With each global health crisis, the interconnectedness of populations around the globe becomes more pronounced. Diseases not only affect the health of communities, but they have a profound impact on political, economic, and social stability within countries and regions. This course engages the interdisciplinary nature of global health by approaching the issue through the lens of the Sustainable Development Goals (SDG) developed by the United Nations. The SDGs range in focus from good health and well-being to gender equality to clean water and sanitation to affordable, clean energy. By engaging the ways that health has a stake in these goals, the course will bring the expertise of faculty from the University of Pittsburgh and CMU as well as practitioners to understand and address the issue surrounding global health from a myriad of perspectives and avenues. With an applied focus, the course will assist students in engaging and advocating for a community on a global health issue through a policy memo. This iteration of the course will examine gender equality and SDG #5.
Events in UCIS
Friday, November 1 until Sunday, May 3
Thursday, February 27
Join Viveka Mandava, Religious Studies with honors/Global Studies/Political Science at University of Pittsburgh, for a Q&A session to learn about what they are doing and how they go there following their time at Pitt.
While at Pitt, Mandava was a founding member of Pitt's chapter of United Studients Against Sweatshops (USAS) and a research fellow in the Honors College. Since graduating, Mandava has been a Boren scholar, worked for 270 Strategies, the 2016 Hilary for America Campaign, and 21st Century Fox. Currently, Mandava works in New York City as the Social Impact Manager for General Assembly.
Shortly after independence, Julius Nyerere, the first President of Tanzania, embarked on a socialist experiment: the ujamaa, the villagization initiative of 1967-1975. Ujamaa, or "familyhood" in Swahili, both invoked established socialist themes and departed from the existing global repertoire of development policy by seeking to reorganize the Tanzanian countryside into communal village to achieve national development. This live interview with Priya Lal will discuss how ujamaa was envisioned and unfolded in Tanzania and how that experience spoke to particularities of African socialisms, nation building and development in the 1960s and 1970s.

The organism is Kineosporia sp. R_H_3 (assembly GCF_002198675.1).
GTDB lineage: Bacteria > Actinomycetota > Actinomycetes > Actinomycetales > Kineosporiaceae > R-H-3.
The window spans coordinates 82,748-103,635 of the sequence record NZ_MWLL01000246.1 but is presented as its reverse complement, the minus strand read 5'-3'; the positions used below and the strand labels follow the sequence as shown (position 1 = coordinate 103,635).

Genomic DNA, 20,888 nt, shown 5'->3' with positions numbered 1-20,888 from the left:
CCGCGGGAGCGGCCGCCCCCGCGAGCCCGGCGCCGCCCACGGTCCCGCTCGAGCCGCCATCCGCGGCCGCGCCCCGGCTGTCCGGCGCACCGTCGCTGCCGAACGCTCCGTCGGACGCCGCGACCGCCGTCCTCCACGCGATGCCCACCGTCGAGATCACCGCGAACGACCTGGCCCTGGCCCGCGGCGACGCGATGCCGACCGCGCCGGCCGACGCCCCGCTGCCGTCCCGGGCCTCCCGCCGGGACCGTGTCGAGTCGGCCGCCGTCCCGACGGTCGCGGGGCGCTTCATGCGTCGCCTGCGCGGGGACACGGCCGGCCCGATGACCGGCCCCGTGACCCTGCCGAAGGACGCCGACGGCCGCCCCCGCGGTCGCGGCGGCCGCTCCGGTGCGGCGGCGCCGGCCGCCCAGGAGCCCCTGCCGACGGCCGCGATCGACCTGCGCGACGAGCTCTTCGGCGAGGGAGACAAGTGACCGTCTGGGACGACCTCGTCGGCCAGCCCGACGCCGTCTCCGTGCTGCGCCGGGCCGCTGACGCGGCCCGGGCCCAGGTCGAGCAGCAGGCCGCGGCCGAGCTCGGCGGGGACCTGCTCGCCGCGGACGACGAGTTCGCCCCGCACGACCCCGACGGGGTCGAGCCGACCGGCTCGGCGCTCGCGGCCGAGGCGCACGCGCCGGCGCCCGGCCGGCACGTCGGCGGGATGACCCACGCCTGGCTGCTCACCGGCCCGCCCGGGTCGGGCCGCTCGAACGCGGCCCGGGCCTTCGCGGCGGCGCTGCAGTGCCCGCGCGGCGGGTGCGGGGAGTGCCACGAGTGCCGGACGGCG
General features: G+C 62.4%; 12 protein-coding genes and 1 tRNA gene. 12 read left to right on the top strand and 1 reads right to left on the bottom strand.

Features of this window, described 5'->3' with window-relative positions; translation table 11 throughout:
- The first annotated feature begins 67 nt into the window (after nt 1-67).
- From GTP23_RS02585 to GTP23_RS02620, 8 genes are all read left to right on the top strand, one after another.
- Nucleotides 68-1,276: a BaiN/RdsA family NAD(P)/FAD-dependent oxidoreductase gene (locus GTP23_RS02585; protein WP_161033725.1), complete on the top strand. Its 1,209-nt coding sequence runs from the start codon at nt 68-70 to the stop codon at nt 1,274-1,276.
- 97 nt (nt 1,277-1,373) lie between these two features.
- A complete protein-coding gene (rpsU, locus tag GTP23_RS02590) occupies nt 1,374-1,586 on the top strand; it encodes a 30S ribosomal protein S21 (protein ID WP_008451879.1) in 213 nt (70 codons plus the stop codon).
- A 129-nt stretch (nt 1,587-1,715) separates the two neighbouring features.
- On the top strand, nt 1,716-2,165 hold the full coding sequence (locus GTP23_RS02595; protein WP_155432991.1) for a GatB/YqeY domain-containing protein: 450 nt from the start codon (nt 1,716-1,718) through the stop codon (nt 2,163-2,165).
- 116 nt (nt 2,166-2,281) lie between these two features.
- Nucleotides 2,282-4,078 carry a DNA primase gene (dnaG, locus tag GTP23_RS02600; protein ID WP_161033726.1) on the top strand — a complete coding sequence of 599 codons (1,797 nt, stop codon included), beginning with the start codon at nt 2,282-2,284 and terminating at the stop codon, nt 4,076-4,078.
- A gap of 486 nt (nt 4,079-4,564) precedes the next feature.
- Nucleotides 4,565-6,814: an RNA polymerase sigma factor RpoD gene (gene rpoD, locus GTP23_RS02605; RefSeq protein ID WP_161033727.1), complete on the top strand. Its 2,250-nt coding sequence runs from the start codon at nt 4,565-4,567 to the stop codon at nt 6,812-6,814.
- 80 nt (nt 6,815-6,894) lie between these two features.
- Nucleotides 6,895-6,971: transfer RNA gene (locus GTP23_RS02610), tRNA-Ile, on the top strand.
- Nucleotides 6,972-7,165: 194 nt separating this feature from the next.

This event is part of the Socialism: Past, Present, and Future Pop-Up Course.
In this illustrated talk, Professor Peter Meineck will explore how ancient Greek literature can be newly enacted and placed powerfully into service for society today. This talk will focus on Professor Meineck's work with the American veteran community and the with immigrants and refugees in using ancient works to highlight and contextualize important issues facing marginalized communities as well as learning much more about these works from people who have experienced the same kind of events they describe. Professor Meineck will suggest that activating classical works in this way can help us to envision alternate and even better futures for our societies.
Pundits everywhere claim that, in the age of Trump and Brexit, political life no longer depends on any shared sense of truth. This talk will consider the validity of this claim, exploring the role of truth in democracies going back to the eighteenth century, but also the changed circumstances of the present in Europe and much of the world.
Free lunch will be available to all attendees.
Practice your Turkish language skills - all levels welcome!